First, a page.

In general, online and inline biomass measurement approaches are rather scarce and are based on physical measurement principles. One principle generally applied is high-frequency alternating current (AC) impedance spectroscopy with high field amplitudes, used on the basis of the ß-dispersion [8,9]. Cells with an integer cell membrane affect the relative permittivity between two electrodes and, therefore, this signal is used for the estimation of VCCs. A detailed description of the measurement principles can be found in [10,11,12,13].
The model organism for the application of AC measurements in the ß-dispersion range is yeast, being a very important expression host for recombinant proteins [14,15,16]. Additionally, approaches towards more complex expression systems, such as filamentous fungi and Chinese hamster ovary (CHO) cells, are already performed [17,18,19]. These measurements show a strong dependence upon physical process parameters (such as aeration and stirring—causing gas bubbles, temperature shifts and pH gradients), and are furthermore highly affected by changes in the media’s composition during cultivation.
However, not only high-frequency impedance spectroscopy in the ß-range can be used for the determination of biomass, but changes of the electrical double layer by the adsorption/desorption of cells at the electrode surface (detectable at low frequencies in the mHz range; α-dispersion) can also provide valuable information. Besides the cell type itself (cell wall/membrane compositions, size and shape), many physical parameters, especially in the media (pH and ion concentrations), can influence the potential distribution in the double layer [20,21]. Furthermore, the given method via α-dispersion detection is capable of detecting even very small numbers of bacteria in soil, food and feces-polluted water using interdigitated microelectrode designs [22,23,24,25,26,27]. These studies were only performed at a very small scale and with a low cell concentration. In general, a threshold in the measurement was present at low cell concentrations. Exceeding this limitation, over time, very stable signals were achieved in these studies. Besides direct measurements in the broth, a modified electrode system in an interdigitated design can be used [28,29,30]. First approaches towards process monitoring were shown by Kim et al. [31], who worked with an inline sensor used in the lower frequency range between 40 Hz and 10 kHz for the real-time monitoring of biomass. Kim et al. showed the feasibility for measuring changes in the double-layer capacitance (CDL), but no analysis of the CDL itself was performed; only discrete extracted values for distinct frequency values were used. Recent studies on Escherichia. coli showed reasonable results for VCC determination not only in the batch phase, but also in the fed-batch approaches, leading to far higher cell densities [32].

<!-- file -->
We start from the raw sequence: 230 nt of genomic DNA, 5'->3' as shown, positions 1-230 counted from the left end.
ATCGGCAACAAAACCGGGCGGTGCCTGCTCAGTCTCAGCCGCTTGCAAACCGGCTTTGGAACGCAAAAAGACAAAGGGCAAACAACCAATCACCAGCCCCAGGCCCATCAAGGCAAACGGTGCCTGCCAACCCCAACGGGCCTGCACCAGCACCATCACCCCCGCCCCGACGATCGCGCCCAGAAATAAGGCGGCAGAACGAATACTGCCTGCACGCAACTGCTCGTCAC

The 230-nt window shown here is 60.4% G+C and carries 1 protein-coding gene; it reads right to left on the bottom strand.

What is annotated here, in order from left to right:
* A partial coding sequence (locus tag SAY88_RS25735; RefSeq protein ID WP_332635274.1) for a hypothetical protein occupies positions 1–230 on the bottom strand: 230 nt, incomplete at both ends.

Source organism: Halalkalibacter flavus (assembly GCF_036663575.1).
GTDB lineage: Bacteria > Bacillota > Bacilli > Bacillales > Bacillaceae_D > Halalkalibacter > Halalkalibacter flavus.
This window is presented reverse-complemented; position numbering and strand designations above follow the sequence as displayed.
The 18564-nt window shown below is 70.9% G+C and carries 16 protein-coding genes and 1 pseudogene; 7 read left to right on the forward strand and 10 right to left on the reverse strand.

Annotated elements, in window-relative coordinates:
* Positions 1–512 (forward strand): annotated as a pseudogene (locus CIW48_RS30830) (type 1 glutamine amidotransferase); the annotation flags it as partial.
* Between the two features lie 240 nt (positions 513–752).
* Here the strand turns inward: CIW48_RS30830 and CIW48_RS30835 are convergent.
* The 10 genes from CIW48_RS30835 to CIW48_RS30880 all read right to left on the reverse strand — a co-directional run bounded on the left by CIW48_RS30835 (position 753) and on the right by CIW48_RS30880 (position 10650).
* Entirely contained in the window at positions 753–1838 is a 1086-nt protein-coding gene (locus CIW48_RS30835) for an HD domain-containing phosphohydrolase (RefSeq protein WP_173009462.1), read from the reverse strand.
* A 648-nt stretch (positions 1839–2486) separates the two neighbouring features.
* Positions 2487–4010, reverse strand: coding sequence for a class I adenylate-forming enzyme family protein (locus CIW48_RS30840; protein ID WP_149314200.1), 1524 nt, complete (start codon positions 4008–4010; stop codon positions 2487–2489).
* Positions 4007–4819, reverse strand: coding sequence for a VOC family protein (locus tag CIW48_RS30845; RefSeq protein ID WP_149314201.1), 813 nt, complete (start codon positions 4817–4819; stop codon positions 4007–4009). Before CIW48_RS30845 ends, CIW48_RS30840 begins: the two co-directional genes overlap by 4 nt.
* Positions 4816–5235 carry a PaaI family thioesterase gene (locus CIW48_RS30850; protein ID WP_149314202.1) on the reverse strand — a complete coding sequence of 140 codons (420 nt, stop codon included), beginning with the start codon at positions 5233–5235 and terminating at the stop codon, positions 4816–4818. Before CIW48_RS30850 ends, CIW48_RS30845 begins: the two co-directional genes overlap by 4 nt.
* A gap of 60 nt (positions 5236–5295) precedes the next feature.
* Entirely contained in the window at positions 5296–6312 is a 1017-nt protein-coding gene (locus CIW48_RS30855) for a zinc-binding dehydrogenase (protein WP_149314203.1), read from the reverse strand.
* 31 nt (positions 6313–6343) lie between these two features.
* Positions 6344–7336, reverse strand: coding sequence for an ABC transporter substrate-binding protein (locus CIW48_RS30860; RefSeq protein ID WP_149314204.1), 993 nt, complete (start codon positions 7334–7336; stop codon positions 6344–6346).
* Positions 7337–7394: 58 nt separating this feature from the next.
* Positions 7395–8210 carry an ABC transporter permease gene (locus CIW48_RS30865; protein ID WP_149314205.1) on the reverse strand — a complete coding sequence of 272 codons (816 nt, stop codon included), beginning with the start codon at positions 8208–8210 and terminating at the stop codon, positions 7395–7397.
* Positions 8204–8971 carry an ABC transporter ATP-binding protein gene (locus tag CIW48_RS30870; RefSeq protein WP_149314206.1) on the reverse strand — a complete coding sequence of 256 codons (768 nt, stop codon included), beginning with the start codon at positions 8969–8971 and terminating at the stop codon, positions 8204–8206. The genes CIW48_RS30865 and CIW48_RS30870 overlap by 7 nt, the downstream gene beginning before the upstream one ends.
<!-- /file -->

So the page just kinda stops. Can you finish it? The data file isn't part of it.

In this study, impedance measurements in the α-dispersion range were performed during the batch-based cultivation of Saccharomyces cerevisiae aimed for usage in brewing applications. Different state-of-the-art methods were applied for determination of the corresponding total biomass—dry cell weight (DCW) and optical density (OD610) offline. Flow cytometry (FCM) in combination with the fluorescence dye (bis-(1,3-dibutylbarbituricacid)trimethineoxonol) (DiBAC) was used for a cell physiology evaluation to account for changes in the viability during cultivation. With this knowledge, we were able to correlate the total biomass to the extracted CDL.
A prototype inline probe was designed and built for easy plug-in measurements of the biomass. Online and new inline probes were tested using defined media with glucose and maltose in different concentrations and with malt extract as the complex base material in brewing.

2. Materials and Methods

2.1. Expression Host and Cultivation

All cultivations were performed using the S. cerevisiae strain, supplied by Brauerei GUSSWERK (Salzburg, Austria). For the preculture, 500 mL of sterile Delft medium was inoculated from frozen stocks (1.5 mL; −80 °C) and incubated in a 2500 mL High-Yield shake flask for 20 h (230 rpm; 28 °C). Batch cultivations were performed in a stainless-steel Sartorius Biostat Cplus bioreactor (Sartorius, Göttingen, Germany) with a 10 L working volume, and in an Infors Techfors-S bioreactor (Infors HT; Bottmingen, Switzerland) with a 20 L working volume. Aerobic batches were cultivated using 1000 to 1400 rpm stirrer speeds with an aeration of 2 vvm. Anaerobic batches were cultivated at 600 rpm and with a 2 to 4 L/min N2 flow. The composition of the defined Delft medium used was as follows: 7.5 g/L (NH4)2SO4, 14.4 g/L KH2PO4, 0.5 g/L MgSO4·7H2O, 2 mL of trace metal stock, 1 mL of vitamins, 50 µL of polypropylenglycol (PPG) as Antifoam, and maltose and glucose in different concentrations as a carbon source. For the malt extract-based fermentation, a preculture with Delft media was cultivated, which was afterwards inoculated into the malt extract solution (150 g/L malt extract in deionized water; Weyermann, Bavarian Pilsner, Bamberg, Germany).